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Remote Oil Cooler Placement
In this article I want to talk about where to place a remote oil cooler. If you’re not running one and never intend to, well this article is not for you. Here in Redding, CA you should have one. It’s damn hot here in the summertime. Keep in mind here that I run a “full flow” system which also retains the stock oil cooler. I have written an article on stock oil coolers so I will refer you back to that on which stock oil cooler to run.
Let’s first talk about the remote coolers themselves. There is the old tube type. The way they work is oil travels in the tube and the aluminum fins transfer the heat from the tube to the air. These work but not my favorite. For one, the fins are easily bent, plus the heat transfer from the tube to the fin is not the greatest compared to a mesa style cooler. Again, they work but there are better coolers out there. The Mesa style cooler for me works the best, so in this article I will be talking about them. It is made up of plates where the plates are fin like. The oil travels through the fin (plate) in a criss cross pattern. This makes for better transfer of the heat to the air. Also being that the fins (plates) have a criss cross pattern they are way stronger and will not bend easily. Oh you can bend them but it takes some effort. As a demonstration I put them on the floor and stand on them. Try that with a tube style. So this remote cooler style is the one that I like. The next thing is they come in different sizes. They are sized by the number of plates. The most common are: 24, 48, 72, and 96 plate. So what should I use? This is my general rule and later I will explain why. On a bug, baja bug, ghia, thing, I use the 72 plate. On a bus I use a 96 plate. Well what about the 24 or 48? I will use them if placement doesn’t allow a 72 or 96 and I will use two of them.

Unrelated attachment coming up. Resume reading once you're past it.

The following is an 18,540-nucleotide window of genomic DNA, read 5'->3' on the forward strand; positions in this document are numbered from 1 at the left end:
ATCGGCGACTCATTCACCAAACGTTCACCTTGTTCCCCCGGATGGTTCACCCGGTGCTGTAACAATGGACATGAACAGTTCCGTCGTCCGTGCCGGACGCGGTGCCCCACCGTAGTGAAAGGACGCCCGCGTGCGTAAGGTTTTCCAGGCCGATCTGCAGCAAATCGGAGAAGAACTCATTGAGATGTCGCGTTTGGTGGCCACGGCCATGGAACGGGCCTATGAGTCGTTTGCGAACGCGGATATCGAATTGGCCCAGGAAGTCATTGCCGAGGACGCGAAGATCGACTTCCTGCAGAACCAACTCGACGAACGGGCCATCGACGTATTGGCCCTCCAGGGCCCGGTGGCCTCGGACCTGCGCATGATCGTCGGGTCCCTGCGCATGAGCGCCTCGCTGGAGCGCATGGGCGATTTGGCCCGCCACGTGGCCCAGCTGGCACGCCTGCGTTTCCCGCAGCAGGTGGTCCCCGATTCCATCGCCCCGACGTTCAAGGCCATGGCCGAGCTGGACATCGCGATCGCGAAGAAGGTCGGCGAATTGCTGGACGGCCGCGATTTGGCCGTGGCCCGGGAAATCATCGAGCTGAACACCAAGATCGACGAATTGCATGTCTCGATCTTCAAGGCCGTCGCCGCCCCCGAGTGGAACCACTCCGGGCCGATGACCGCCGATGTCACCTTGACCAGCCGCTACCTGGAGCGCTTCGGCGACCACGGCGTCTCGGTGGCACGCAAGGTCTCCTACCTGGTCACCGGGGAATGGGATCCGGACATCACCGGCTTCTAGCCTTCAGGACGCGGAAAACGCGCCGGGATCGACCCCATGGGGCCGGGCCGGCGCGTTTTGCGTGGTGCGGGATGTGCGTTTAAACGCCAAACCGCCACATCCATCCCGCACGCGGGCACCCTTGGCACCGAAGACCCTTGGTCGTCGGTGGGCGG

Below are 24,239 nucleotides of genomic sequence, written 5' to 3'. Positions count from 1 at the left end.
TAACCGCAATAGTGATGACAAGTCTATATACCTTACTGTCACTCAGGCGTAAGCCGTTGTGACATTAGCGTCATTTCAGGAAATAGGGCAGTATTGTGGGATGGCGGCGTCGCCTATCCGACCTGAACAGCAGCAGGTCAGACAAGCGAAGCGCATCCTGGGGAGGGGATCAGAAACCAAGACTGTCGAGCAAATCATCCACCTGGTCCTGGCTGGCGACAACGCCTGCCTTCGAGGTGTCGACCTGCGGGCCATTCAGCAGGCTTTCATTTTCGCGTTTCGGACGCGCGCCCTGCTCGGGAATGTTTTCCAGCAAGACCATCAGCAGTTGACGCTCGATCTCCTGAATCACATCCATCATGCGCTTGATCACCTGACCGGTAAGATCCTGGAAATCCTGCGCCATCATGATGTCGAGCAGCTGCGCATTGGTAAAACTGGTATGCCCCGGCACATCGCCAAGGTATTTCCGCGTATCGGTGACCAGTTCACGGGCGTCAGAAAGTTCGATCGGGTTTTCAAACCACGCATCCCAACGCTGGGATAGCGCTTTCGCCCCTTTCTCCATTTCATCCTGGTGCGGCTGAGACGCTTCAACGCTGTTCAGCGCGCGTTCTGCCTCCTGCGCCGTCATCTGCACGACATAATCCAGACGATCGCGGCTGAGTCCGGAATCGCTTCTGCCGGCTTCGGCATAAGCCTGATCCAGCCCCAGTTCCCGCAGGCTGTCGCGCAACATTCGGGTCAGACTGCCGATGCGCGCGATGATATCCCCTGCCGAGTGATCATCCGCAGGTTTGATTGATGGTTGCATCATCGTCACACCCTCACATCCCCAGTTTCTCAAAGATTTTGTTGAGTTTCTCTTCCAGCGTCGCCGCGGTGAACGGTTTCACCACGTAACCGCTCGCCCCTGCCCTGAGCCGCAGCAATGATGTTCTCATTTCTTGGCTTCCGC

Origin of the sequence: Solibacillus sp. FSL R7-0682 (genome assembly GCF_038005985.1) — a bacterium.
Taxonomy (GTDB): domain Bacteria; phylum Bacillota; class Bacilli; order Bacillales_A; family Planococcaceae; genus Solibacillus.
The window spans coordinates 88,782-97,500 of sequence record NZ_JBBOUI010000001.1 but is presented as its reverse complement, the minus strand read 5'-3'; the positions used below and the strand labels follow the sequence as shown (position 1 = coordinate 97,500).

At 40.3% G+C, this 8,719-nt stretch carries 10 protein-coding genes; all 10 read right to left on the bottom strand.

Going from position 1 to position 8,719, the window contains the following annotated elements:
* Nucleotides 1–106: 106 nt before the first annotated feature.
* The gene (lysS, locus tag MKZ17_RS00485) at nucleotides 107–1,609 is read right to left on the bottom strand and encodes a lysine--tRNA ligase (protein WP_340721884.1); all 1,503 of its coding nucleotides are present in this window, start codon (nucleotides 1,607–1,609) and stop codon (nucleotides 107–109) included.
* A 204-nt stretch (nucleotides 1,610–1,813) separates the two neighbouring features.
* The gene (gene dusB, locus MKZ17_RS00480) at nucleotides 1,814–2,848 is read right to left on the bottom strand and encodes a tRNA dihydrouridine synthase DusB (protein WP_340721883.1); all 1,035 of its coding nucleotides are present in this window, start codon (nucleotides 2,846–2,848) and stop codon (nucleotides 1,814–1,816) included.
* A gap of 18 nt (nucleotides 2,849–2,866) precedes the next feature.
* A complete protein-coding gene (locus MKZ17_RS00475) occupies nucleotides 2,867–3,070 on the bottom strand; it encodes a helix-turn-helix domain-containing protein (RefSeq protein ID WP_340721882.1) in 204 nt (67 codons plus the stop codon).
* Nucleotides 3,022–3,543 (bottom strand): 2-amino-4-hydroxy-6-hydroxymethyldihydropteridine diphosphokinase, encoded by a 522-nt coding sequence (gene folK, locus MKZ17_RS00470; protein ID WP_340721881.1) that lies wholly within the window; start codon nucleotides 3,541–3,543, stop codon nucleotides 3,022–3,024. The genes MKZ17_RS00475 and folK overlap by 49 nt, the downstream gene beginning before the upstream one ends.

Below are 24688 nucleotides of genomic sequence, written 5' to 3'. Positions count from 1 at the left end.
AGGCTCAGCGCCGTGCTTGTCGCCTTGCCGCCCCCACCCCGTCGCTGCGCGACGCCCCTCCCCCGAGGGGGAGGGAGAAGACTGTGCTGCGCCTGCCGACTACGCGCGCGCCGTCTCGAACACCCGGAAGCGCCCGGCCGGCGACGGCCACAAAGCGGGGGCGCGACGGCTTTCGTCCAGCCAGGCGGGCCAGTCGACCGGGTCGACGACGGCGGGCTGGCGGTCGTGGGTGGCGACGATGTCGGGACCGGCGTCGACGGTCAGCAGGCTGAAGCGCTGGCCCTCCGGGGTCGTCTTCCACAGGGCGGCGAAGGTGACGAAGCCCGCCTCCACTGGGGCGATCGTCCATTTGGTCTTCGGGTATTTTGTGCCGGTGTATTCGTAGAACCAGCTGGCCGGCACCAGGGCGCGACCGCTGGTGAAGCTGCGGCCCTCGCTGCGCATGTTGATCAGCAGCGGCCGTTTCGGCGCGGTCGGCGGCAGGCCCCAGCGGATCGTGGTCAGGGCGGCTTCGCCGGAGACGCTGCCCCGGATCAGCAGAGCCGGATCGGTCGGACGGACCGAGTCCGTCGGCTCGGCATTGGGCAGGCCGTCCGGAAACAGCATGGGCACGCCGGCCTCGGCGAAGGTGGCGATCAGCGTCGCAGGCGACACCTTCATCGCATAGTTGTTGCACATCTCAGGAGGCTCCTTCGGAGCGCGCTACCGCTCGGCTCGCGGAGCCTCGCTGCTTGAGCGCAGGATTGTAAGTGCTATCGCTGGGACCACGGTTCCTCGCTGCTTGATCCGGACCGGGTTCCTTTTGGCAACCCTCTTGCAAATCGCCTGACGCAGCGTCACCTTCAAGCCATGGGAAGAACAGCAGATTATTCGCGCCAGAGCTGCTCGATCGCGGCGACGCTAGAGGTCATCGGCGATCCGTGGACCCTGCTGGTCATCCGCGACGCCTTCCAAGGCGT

Now let’s talk about placement. A lot of these so called remote oil cooler kits tell you to mount them in front of the fan intake. In other words on the back of the fan shroud in front of the fan. Really? What the hell? The whole idea of a remote oil cooler is to get the heat off the cylinders. By mounting it there your just sucking in hot air now and what? Blowing it on top of your cylinders. Who in the hell writes these instructions? That’s like wiping before you poop. Defeats the purpose. In my way of thinking don’t we want to get the heat away from the motor? I put cooler and the filter away from the engine compartment, get the heat away from the fan.